English Language Day: 5 Surprising Facts About the English Language
  • 4-minute read
  • 23rd April 2021

English Language Day: 5 Surprising Facts About the English Language

The United Nations’ English Language Day is held every year on April 23 (Shakespeare’s birthday, in case you were wondering). To help this year, we’ve picked five surprising facts about the English language that we hope you’ll enjoy.

1. English Is a Mixture of Languages

The English we speak today has influences from many languages, most notably:

  • Germanic languages – English is a Germanic language, with its roots in the Old English developed by Angle, Saxon, and Jute settlers in England. Later on, further Germanic influences were absorbed from Old Norse and the Vikings.
  • French languages – The development of Middle English was heavily influenced by Old French, especially the Norman dialect.
  • Latin and Greek – As well as words with Latin roots, English has adopted many Latin and ancient Greek terms more directly. This is because Latin was the language of religion, scholarship, and official records for a long time.

Not that we’ve stopped there! The bulk of English comes from Germanic and French languages, but we also have many words with origins in other languages, including Gaelic (e.g., slogan), Arabic (e.g., algebra), and Chinese (e.g., ketchup).

2. English Used to Have Grammatical Gender

Around a quarter of the world’s languages use grammatical gender. This means they class nouns as male, female, or sometimes neuter in some languages, which then determines the forms of other words, such as determiners and adjectives.

For instance, in English the only form of the definite article is “the.” We can therefore use this determiner in front of any noun. For instance:

The man, the woman, the bed.

But in German, there are three forms: der (masculine), die (feminine), and das (neuter). The correct form in German thus depends on the word that follows:

Der Mann, die Frau, das Bett.

Old English was closer to German in this respect, with three genders. However, this began to decline in the 11th century. This is possibly because the mix of languages spoken in England used different genders for the same words, causing confusion.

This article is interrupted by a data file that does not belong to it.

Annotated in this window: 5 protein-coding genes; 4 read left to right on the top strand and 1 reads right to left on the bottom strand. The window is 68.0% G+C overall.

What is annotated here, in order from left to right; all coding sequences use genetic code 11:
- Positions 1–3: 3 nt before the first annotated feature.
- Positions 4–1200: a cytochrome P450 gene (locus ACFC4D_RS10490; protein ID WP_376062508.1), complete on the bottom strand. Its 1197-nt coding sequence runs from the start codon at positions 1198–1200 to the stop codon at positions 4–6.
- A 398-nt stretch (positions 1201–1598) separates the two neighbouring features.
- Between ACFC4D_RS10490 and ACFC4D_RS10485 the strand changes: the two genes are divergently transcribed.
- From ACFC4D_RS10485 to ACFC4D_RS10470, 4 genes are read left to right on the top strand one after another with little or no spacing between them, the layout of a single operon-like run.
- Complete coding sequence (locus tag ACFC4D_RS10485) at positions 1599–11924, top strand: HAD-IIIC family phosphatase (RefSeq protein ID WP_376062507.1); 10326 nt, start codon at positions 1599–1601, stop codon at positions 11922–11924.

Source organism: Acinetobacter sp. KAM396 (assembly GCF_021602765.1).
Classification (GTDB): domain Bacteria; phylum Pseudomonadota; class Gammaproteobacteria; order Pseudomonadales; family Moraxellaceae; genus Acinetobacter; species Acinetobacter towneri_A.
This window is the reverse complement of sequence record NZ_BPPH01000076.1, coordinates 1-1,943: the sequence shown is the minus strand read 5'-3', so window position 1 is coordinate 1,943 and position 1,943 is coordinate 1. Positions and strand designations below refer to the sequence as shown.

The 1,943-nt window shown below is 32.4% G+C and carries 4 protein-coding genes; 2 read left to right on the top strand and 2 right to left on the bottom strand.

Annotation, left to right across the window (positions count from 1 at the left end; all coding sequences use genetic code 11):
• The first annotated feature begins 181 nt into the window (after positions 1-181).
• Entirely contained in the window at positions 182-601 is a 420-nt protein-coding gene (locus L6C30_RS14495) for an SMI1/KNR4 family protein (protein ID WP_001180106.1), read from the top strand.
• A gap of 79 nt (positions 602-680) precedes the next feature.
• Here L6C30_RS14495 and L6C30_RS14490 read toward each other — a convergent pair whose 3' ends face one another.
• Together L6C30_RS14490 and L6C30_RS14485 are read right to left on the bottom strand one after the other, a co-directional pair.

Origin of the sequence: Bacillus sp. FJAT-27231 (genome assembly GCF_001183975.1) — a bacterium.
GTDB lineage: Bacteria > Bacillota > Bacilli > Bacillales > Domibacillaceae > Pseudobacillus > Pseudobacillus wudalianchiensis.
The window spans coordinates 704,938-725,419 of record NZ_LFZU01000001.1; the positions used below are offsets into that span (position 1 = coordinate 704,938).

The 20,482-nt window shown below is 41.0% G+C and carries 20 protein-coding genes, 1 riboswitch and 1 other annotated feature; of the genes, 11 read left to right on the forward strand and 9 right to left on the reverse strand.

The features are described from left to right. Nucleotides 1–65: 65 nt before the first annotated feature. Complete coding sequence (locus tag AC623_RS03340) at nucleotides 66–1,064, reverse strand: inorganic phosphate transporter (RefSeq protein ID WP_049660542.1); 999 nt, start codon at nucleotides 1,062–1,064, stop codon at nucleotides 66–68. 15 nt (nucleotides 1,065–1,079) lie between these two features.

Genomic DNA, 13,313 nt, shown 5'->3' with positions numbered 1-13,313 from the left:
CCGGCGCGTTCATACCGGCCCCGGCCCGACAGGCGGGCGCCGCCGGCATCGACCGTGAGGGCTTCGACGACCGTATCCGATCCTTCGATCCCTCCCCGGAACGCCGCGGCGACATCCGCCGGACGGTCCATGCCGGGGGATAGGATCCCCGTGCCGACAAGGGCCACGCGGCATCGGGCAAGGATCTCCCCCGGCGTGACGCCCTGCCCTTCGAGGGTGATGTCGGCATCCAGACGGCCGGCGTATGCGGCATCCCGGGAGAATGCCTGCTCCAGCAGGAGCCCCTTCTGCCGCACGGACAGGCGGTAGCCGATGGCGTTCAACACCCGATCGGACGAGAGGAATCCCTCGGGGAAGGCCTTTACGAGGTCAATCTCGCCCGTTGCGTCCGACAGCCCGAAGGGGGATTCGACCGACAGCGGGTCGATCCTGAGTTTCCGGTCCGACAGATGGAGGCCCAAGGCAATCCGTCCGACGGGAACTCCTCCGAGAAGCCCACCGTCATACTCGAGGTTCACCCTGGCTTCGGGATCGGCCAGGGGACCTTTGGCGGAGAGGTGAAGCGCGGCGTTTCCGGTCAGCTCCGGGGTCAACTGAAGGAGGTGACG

Nowadays, English still has words that vary on the basis of “natural” gender (e.g., using “actor” for a man and “actresses” for a woman). But we no longer have grammatical gender, which is lucky given how complicated English is otherwise!

3. “E” Is the Most Commonly Used Letter in English

According to the Oxford English Dictionary, the most common letter in English is “e.” They came to this conclusion by analyzing the 240,000 entries in their concise edition, finding that “e” appears in about 11% of all commonly used words.

This was 6,000 more words than featured “a,” the next most common letter. And spare a thought for poor “Q,” which is 56 times less common than the letter “e.”

4. English Contains a Lot of Contradictory Words

The English language has a number of confusing words called contranyms. These are words that can mean two opposite things depending on the context. For example, the word “left” can mean “remaining” or “departed”:

There are two sandwiches left on the table.

Elvis has left the building.

You can see some more examples of common contranyms below:

Contranym

Meaning 1

Example 1

Meaning 2

Example 2

Buckle

Connect two things

You need to buckle your shoes.

Break or collapse

The support is starting to buckle.

Fast

Quick or speedy

She’s a really fast runner.

Stuck or secure

The door is stuck fast!

Bolt

Secure or fasten

Make sure to bolt the door.

Run away

He bolted when he saw you.

Sanction

Approve

This technique is sanctioned by the government.

An official penalty

They imposed financial sanctions.

5. Pangrams Use Every Letter in the Alphabet

A pangram sentence is one that uses every letter of the alphabet. A perfect pangram is one that uses each letter only once, but these are difficult to construct without using abbreviations, so most use some letters more than once.

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Some famous examples of pangrams include:

The quick brown fox jumps over the lazy dog.

The five boxing wizards jump quickly.

When zombies arrive, quickly fax judge Pat.

Why not see if you can come up with your own?

Expert Proofreading Services

The English language is full of surprises, and we hope you learned something new from this post! Our expert editors are about more than just fun facts, though, so why not upload a free trial document for proofreading see how our services work?

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